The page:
“The Cato Institute’s David Bier noted in a blog post earlier this month that the Biden administration has deported a higher share of border crossers than the Trump administration. Trump’s increased detention of migrants did not result in more removals.”
“Sen. James Lankford of Oklahoma spoke on Wednesday about the political challenges he’s encountered while serving as the top GOP negotiator on a bipartisan border security deal.
In a speech shortly before the expected failure of the deal, Lankford bemoaned the fact that some fellow Republicans were objecting to the bill for purely political reasons.
“Some of them have been very clear with me,” Lankford said of his GOP colleagues, “they have political differences with the bill. They say it’s the wrong time to solve the problem. We’ll let the presidential election solve this problem.”
Lankford went on to say that a “popular commentator” — without naming any names — threatened to “destroy” him if he negotiated the deal during a presidential election year, regardless of what was in it.
“I will do whatever I can to destroy you, because I do not want you to solve this during the presidential election,” Lankford recounted the commentator saying.
“By the way, they have been faithful to their promise, and have done everything they can to destroy me,” he added.”
“The governors and Abbott claim that states have a “right of self-defense” under Article 4, Section 4 of the Constitution (which guarantees that the federal government will “protect each [state] against Invasion”) and Article 1, Section 10, Clause 3 (which allows states to “engage in War” if “actually invaded,” which Abbott says gives Texas the “constitutional authority to defend and protect itself”).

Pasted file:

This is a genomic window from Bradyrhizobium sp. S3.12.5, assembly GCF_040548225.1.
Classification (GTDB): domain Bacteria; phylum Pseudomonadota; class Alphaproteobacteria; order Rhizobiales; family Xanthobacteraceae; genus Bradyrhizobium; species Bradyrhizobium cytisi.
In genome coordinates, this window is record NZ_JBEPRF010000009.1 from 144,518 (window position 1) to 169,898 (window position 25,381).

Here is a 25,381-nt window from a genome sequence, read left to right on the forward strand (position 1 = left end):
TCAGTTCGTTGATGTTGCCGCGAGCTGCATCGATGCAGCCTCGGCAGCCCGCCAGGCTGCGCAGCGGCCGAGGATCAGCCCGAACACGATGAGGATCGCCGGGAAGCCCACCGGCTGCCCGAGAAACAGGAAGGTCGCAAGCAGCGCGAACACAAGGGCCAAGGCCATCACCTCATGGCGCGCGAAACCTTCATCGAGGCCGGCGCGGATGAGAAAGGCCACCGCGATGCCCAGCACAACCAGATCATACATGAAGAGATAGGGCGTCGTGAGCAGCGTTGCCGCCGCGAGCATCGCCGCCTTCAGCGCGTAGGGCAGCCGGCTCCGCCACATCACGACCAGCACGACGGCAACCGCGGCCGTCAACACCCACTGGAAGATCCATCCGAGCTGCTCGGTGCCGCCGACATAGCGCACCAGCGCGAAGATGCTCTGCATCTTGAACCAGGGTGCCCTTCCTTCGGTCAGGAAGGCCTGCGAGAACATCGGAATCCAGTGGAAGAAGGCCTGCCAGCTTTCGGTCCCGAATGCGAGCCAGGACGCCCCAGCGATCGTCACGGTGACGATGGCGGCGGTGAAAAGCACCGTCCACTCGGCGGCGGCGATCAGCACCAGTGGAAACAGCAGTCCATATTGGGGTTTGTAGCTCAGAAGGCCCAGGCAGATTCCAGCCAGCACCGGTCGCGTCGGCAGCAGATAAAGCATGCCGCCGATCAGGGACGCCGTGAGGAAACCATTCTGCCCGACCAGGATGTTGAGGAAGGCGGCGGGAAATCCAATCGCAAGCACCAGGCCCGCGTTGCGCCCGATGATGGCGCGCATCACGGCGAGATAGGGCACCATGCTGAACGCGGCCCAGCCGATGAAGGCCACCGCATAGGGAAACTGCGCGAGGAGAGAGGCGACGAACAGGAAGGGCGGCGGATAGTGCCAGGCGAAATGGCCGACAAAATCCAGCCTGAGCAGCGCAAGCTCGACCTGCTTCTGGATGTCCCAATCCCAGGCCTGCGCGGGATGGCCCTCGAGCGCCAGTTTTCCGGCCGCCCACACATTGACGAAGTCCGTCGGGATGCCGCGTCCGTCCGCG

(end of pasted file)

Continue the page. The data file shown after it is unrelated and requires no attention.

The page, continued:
This argument misunderstands the long-established legal and practical definitions of an “invasion.” It also misconstrues the nature of unauthorized migration.
James Madison and other drafters of the Constitution, Abbott argued, “foresaw that States should not be left to the mercy of a lawless president who does nothing to stop external threats like cartels smuggling millions of illegal immigrants across the border.” But “those who cite Madison in support of equating immigration and invasion ignore the one time he directly addressed this very question,” writes the George Mason University law professor Ilya Somin at The Volokh Conspiracy, a group blog hosted by Reason. Madison did so in “the Report of 1800, which rebutted claims that the Alien Friends Act of 1798 (which gave the president broad power to expel non-citizens) was authorized by the Invasion Clause.”
“Invasion is an operation of war,” declared Madison. “To protect against invasion is an exercise of the power of war. A power therefore not incident to war, cannot be incident to a particular modification of war. And as the removal of alien friends has appeared to be no incident to a general state of war, it cannot be incident to a partial state, or a particular modification of war.”
“Every court that has reviewed the question” of what qualifies as an invasion has interpreted it as “an ‘armed hostility from another political entity,'” wrote the Cato Institute’s David J. Bier for Reason in 2021. In 1996, California made the same argument as Abbott, saying that the federal government had failed to protect it against an “invasion” of “illegal aliens.” But the U.S. Court of Appeals for the 9th Circuit rejected that: “Even if the issue were properly within the Court’s constitutional responsibility, there are no manageable standards to ascertain whether or when an influx of illegal immigrants should be said to constitute an invasion.” Besides, the 9th Circuit said, California ignored Madison’s conclusion in Federalist No. 43 that the Invasion Clause affords “protection in situations wherein a state is exposed to armed hostility from another political entity.”